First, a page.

Though not the origin of the name, silhouetted reeds are likely to accompany late October and November river swims. Also called the Mourning Moon by pagans: “For the Pagans, on the other hand, the final stage of their winter preparations involve the very important process of “mourning” – which is why they call the last moon before the winter solstice the Mourning Moon. After a full year of accumulating possessions, both physically and otherwise, the Mourning Moon is the perfect time to let go of old, unnecessary things, while giving yourself permission to mourn their passing. Practicing Pagans may perform a moonlit ritual where they write down the things they want to rid themselves of, and ask their Goddess for help in removing unwanted burdens.” Also known as the Beaver Moon, Trading Moon and Frost Moon, as it is when Beavers are busy building their winter dams in preparation for the cold season, when stock prices tend to be lowest and when the first frost commonly occurs.
Sunday 19th December, o4:35 UTC
Also called the Full Long Night’s Moon, Moon before Yule and Oak Moon as the Oak is a symbol of strength and eternity and to survive through winter we need to emulate that strength!
“Swimming on a full moon is almost a ritual in SOUP. We like to swim at full moon because night swims by themselves can be a lot of fun. For people swimming through winter and wanting to swim more often than just weekends, there is little option but to swim in darkness on a weeknight.
“A full moon not only brings with it the possibility of the darkness being brightened with the light of the moon, but it also sets an astronomical date on which to swim, so it definitely happens and can be planned in advance. It removes all the umm-ing and ah-ing about setting a date.
“The hope of seeing the moon shining bright in a clear starry sky, and silver shimmering on the water, is enough to entice those to the water who would otherwise struggle to give up an evening snuggled in front of the TV. The fun names of all the different full moons through the year are also a useful marketing tool to help us motivate people to join us on a swim. Who doesn’t want to swim under a Strawberry Moon?!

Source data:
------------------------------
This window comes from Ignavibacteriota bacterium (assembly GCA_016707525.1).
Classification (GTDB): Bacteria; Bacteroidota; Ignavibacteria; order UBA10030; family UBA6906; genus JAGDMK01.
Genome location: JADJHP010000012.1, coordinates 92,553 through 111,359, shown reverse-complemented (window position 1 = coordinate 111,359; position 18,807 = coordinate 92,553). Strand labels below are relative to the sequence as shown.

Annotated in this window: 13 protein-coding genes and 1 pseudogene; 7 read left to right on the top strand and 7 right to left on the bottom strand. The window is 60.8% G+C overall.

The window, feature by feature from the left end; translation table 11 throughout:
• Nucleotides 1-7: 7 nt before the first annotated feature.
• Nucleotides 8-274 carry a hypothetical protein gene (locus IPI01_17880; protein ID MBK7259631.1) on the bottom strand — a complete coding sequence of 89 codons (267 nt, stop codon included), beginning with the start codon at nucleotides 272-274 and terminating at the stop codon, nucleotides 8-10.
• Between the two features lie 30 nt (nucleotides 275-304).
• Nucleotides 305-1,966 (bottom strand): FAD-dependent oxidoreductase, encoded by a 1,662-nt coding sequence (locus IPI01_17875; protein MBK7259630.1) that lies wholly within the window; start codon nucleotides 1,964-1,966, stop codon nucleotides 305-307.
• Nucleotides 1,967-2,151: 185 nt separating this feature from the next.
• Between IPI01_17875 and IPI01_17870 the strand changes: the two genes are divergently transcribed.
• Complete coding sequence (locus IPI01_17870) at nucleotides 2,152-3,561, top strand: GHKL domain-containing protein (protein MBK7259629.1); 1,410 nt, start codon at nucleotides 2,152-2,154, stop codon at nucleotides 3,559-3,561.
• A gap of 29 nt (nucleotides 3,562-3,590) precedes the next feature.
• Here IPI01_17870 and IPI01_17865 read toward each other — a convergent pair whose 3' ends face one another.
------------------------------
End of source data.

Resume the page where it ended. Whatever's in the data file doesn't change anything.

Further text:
“Doing a bit of preparation is important. You wouldn’t believe how many ‘full moon’ swims I’ve been to where the moon wasn’t even above the horizon, or it wasn’t even dark enough to get the benefit.
“To help ensure the best chances of actually seeing the moon on your swim, check where the moon will be in the sky, and make sure you swim at a time when the moon will actually be high enough from the horizon to see it. It is not safe to assume that just because it’s dark the moon will be visible. You can use the moonrise and moonset calculator for any given location, to see where in the sky the moon will be at a given time.
“If you’re unsure what the degrees mean on the moon calculator, use this hand tool. It will help you visualise how high the moon will be in the sky. Look up your swim spot on Google Maps and then use the compass to see what direction the moon will be shining in from, according to the directions on the moon calculator.
“You’ll also need to check it’ll actually be dark! In winter this is generally not a problem, but in summer you will need to look at when it will really be dark enough for that full moon glow experience. Sunset time alone isn’t enough, you need to look at the different levels of twilight and when ‘night’ actually starts. This is a good guide.
“In general, think about aspect and things like big hills and tall trees that may shield you from the best view of the moon. Just like catching a good sunset, you want to pick the best time and location to see the moon shining over the water while you swim.
“Finally, in winter especially, having an open fire is a huge bonus. We take a small fire-bowl and wood in a wheelbarrow so we can have the warmth of a fire while leaving no trace.”
Owen Hayman, member of The OSS Inland Access team, and a coordinator of SOUP (Sheffield Outdoor Plungers).